Category — General problems, windpower
“Eric Bibler of Save Our Seashore writes that there are a MILLION Reasons to be Concerned About Industrial Wind Turbines. He invites you to go to your computer and type in the words: wind turbine lawsuit. The result is a staggering (his caps) ONE MILLION FIVE HUNDRED THIRTY THOUSAND. As 2013 evolves, more and more of these cases, we predict, will settle on loss of property values, loss of enjoyment, loss of health.”
The damage of industrial wind turbines is also an international issue. Denmark worked with premeditation and created a “loss of value” clause, 2008, passed to compensate property values depreciated by proximity to turbine arrays, but this has turned out to be a double-edged sword. People may be awarded for a portion of projected losses, but of the 551 claims from persons living next to wind turbines, the average compensated value was only 57,000 kroner ($8,478 US), nothing even close to the actual property losses of upwards of 20%.
To challenge the awards, homeowners need to activate a civil suit, with often dubious results and of course legal costs. Further, evaluations are done before the turbines are constructed, leaving the vagaries of the real future losses to literally “hang in the breezes.”
But the admission of property losses is a feeble economic sputter from Denmark, mother of turbines pretty much everywhere. Other admissions of massive financial loss come when communities in opposition to turbine invasions enlist appraisers such as Appraisals One, who in 2009 delved into losses from three turbine developments in Wisconsin, sponsored by Calumet County [Wisconsin] Citizens for Responsible Energy (CCCRE: Dodge and Fond du Lac Counties). The report centres on a literature study, a survey of realtors’ opinions, and a sales study of undeveloped and “improved” lands.
Again, the results were not surprising. “In all cases with a 1-5 acre residential property, whether vacant or improved, there will be a negative impact on property values.” [Read more →]
January 3, 2013 8 Comments
While Invenergy waits for the federal Production Tax Credit (PTC) to be extended by this ‘Lame Duck’ Congress, as expressed in the 12/4/12 Batavia Daily News article: “Orangeville windfarm waits on the tax credit,” there are thousands of local tax- and rate-paying citizens who are eagerly awaiting the expiration, permanent expiration, of this $0.022/kWh subsidy. The PTC is nothing more than a tax-shelter-generator for wealthy, multinational, rent-seeking corporations like Invenergy.
How does a business plan dependent on massive taxpayer-funded handouts for profitability make it past the drawing board in the first place?!? Any of us would have filed such a plan to its rightful place—in the garbage can.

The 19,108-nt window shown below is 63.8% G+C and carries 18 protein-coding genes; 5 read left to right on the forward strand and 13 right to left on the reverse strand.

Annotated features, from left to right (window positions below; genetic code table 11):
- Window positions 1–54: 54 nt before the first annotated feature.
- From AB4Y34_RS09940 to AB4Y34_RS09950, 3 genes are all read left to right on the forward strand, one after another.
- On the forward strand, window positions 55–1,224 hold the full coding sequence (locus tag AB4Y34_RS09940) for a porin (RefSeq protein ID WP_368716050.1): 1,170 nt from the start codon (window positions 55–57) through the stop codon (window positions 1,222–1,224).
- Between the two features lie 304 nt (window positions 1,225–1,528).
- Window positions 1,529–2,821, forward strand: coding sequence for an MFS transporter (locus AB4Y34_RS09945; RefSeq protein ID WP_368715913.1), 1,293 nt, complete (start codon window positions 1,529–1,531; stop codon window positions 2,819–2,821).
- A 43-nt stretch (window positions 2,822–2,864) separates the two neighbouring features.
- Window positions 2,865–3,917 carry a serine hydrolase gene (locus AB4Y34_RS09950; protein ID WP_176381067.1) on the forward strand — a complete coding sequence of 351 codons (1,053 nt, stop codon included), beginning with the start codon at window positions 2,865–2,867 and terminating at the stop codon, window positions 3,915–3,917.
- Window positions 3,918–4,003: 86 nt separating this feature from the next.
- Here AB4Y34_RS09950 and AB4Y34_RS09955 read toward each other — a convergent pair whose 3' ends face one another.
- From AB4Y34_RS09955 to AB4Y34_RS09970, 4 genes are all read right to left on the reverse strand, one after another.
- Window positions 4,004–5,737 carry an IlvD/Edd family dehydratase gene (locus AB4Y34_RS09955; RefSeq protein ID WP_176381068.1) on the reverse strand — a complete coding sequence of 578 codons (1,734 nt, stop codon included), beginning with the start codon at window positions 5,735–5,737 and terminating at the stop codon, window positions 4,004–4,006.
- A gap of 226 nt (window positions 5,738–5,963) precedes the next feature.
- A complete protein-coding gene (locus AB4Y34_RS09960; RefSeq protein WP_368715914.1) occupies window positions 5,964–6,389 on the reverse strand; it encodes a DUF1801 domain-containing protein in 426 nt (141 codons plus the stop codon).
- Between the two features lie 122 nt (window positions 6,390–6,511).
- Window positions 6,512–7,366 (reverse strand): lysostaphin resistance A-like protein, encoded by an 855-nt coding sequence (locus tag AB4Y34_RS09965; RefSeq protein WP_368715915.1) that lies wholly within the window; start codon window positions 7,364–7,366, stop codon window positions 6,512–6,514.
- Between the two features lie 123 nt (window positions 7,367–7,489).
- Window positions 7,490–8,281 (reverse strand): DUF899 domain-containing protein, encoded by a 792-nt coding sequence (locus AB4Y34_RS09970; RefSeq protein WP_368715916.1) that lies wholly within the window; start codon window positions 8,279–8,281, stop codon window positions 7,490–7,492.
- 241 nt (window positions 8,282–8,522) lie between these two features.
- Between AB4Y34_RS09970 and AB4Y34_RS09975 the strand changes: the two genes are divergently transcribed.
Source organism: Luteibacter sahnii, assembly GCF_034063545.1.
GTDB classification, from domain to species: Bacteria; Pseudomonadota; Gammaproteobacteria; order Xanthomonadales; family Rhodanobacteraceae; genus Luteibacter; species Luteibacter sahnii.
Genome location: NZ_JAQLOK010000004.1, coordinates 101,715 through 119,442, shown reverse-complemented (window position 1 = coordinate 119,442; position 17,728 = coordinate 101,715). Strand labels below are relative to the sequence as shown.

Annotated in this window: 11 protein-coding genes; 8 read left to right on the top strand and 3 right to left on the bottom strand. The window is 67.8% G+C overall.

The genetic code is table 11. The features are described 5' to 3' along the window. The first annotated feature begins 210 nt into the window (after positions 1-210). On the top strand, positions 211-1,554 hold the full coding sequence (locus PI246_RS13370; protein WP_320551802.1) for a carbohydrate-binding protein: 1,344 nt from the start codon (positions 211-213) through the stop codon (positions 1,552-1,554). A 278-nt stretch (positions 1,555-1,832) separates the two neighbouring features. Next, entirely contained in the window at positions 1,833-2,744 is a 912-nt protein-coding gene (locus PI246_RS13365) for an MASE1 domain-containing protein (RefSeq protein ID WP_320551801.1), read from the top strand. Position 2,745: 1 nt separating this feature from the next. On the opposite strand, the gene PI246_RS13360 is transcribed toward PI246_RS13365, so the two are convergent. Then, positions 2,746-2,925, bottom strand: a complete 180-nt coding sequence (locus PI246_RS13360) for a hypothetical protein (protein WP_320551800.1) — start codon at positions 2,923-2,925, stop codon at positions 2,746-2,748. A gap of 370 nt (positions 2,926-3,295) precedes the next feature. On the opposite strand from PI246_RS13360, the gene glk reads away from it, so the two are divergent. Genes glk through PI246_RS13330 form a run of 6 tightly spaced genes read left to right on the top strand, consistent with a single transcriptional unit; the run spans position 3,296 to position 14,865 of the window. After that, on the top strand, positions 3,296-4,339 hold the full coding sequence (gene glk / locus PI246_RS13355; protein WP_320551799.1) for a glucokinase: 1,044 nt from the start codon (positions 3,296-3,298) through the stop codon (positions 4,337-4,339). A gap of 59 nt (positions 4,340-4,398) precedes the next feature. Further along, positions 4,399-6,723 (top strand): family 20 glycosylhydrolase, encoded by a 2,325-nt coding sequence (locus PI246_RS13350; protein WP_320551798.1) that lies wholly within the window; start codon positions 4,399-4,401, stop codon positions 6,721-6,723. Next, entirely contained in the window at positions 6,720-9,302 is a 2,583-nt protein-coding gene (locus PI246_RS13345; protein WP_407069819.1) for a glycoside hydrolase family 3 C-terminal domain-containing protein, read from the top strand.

The American Wind Energy Association (AWEA)– with the help of political cronies in high places–have attempted, and failed to push the PTC through various bills, not once, not twice, but FIVE (5) times in a little over a year. Congressmen were inundated with letters, e-mails and phone calls each of those (5) previous attempts from a lot of us telling them to say NO to the PTC–which they did. Yet, here it comes again.
No Means NO!
We hope that our elected “public servants” understand that NO means NO! “We the People” do NOT want more wasteful spending on an inefficient, unreliable, antiquated energy source that ruins peoples’ lives, kills hundreds of thousands of birds a year, does nothing to significantly reduce CO2 emissions, and has exorbitant costs to boot. [Read more →]
December 10, 2012 3 Comments
Editor note: This is an updated version of a previous post at MasterResource: “Wind Spin: Misdirection and Fluff by a Taxpayer-enabled Industry” which was itself an update of “Fifteen Bad Things About Wind Energy, and Three Reasons Why,” one of the two most read posts in the history of MasterResource.
Trying to pin down the arguments of wind promoters is a bit like trying to grab a greased balloon. Just when you think you’ve got a handle, it morphs into a different shape and escapes your grasp. Let’s take a quick highlight review of how things have evolved with wind merchandising.
1 – Wind energy was abandoned well over a hundred years ago, as even in the late 1800s it was totally inconsistent with our burgeoning, more modern needs for power. When we throw the switch, we expect that the lights will go on – 100% of the time. It’s not possible for wind energy, by itself, to EVER do this, which is one of the main reasons it was relegated to the dust bin of antiquated technologies (along with such other inadequate energy sources as horse and oxen power).
2 – Fast forward to several years ago. With politicians being convinced that Anthropogenic Global Warming (AGW) was an imminent catastrophic threat, lobbyists launched campaigns to favor anything that would purportedly reduce carbon dioxide. This was the marketing opportunity that the wind energy business needed. Wind energy was resurrected from the dust bin of power sources, as its promoters pushed the fact that wind turbines did not produce CO2 while generating electricity.
3 – Of course, just that by itself is not significant, so the original wind development lobbyists then made the case for a quantum leap: that by adding wind turbines to the grid we could significantly reduce CO2 from those “dirty” fossil fuel electrical sources (especially coal). This argument became the basis for many states implementing a Renewable Energy Standard (RES) or Renewable Portfolio Standard (RPS) – which mandated that the state’s utilities use (or purchase) a prescribed amount of wind energy (“renewables”), by a set date.
Why was a mandate necessary? [Read more →]
October 24, 2012 21 Comments
Energy and environmental issues need to be addressed using logic and scientific thinking, not emotion, wishes, and depiction. On a realistic basis, industrial wind energy fails to deliver the goods. By this I mean that windpower:
1) Is not a technically sound solution to provide us electricity, or to meaningfully reduce global warming, and